From one of the best Lego book publishers, No Starch Press, Steampunk Lego hits the racks on November 30th. Written by Guy Himber, this 200 page Lego coffee table book features constructions in the Steampunk genre by over 90 different artists from every corner of the globe!

This isn't really your traditional Lego book. You know the ones that are filled with building techniques and maybe even instructions. Books that have interviews with the builders talking about how they did this or that with stories about how long they've been building with Lego. Though I like that sort of book because I'm into Lego, I build shit, I love learning about people in the Lego community, it doesn't always make for a good coffee table book.

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Steampunk Lego delivers on that part of the equation; it is a wonderful coffee table book. This is a fantastic book to have in your living space for someone to flip through, to marvel at, to enjoy regardless of if they are going to wait in line with you on Brick Friday to get that sweet free-with-purchase giveaway. Someone doesn't have to be into Lego like we are into Lego to love this book.

Purveyors of finery and fancy for the discerning gentleman. Adornments and whimsy to suit a curious customer.

The pages are presented like a 19th century scrapbook of all the weird, cool and crazy steam driven or clockwork technology in the world. The author compiled a ton of images from a bunch of different builders and organized them into categories like, Monowheels and Penny-Farthings and my favorite section in the book, the Cabinet of Curiosities.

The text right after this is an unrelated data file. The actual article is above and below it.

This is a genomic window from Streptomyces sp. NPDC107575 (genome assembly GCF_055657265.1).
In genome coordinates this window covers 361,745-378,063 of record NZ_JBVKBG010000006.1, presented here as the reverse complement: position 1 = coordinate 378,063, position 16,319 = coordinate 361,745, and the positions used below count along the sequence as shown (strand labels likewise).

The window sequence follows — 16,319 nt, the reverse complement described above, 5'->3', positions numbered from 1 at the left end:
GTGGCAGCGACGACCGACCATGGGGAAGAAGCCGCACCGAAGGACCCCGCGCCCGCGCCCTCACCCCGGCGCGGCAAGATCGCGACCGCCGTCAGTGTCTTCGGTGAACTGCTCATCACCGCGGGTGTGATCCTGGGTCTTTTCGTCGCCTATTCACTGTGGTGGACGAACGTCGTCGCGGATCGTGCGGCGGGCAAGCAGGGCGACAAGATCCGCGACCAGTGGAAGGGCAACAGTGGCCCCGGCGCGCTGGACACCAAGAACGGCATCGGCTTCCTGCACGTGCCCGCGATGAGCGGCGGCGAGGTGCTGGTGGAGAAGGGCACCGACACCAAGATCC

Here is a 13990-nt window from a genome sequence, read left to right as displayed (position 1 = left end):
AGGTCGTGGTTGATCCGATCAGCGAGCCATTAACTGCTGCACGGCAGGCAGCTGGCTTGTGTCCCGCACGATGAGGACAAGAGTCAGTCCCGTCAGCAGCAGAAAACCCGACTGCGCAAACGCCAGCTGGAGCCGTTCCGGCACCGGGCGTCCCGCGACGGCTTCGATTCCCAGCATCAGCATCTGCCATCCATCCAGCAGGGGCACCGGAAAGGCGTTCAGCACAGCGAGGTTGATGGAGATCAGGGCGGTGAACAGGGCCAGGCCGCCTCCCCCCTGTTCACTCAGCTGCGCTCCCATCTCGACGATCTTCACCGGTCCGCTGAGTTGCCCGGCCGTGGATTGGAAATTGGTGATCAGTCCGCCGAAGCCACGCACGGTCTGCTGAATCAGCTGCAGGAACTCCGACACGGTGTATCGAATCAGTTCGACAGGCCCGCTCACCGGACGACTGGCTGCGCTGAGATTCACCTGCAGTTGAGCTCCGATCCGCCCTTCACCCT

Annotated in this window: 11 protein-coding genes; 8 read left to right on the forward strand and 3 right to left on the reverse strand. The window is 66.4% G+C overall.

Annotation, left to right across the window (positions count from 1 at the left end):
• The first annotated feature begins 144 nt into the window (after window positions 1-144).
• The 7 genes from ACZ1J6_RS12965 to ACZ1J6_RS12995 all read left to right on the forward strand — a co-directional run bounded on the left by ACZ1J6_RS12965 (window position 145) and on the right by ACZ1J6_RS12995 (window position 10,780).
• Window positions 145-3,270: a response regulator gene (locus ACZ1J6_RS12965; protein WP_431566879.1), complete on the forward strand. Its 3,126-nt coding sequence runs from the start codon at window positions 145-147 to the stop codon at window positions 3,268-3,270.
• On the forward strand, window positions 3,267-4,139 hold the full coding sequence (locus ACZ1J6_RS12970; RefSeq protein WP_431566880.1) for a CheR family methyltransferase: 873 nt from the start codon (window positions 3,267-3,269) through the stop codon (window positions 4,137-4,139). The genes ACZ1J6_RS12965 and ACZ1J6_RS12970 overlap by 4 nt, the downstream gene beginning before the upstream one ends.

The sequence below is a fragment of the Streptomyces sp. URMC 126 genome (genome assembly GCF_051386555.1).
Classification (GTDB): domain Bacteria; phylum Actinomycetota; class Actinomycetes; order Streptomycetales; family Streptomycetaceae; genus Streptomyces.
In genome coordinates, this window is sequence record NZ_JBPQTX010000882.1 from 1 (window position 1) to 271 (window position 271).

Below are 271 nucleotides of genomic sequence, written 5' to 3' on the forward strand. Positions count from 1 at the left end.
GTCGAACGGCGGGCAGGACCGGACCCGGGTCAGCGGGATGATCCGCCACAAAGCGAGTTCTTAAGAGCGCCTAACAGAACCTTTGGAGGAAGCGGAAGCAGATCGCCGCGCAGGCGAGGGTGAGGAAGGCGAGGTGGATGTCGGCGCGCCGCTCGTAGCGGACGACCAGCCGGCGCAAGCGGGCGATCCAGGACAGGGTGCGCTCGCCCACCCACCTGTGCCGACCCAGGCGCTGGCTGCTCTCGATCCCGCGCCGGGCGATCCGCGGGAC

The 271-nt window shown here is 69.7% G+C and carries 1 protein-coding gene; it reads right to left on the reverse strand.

Count Ferdinand von Zeppelin is the father of the Zeppelin Balloon. When he saw the French flying their dirigible prototypes, he thought, "Germany must have this technology!" He embarked upon a years-long design and testing process with his world-famous society for aeronautics, the Gesellschaft zur Förderung der Luftschiffahrt, which I think translates to "Please don't smoke around the Hydrogen..."

The pages are riddled with little notes in the margins, pasted post cards and colorful advertisement all written in that Steampunkesque Victorian English. You'll read whimsical tales about the various builds and see coffee stained notes with descriptions about the devices. The end result is good comedy and the print turned out lovely. This book is just beautiful and though sometimes there was a bit too much sepia it was a delight to flip through and I will continue to enjoy it for years to come. At just $29.95, it should be on your Christmas list.


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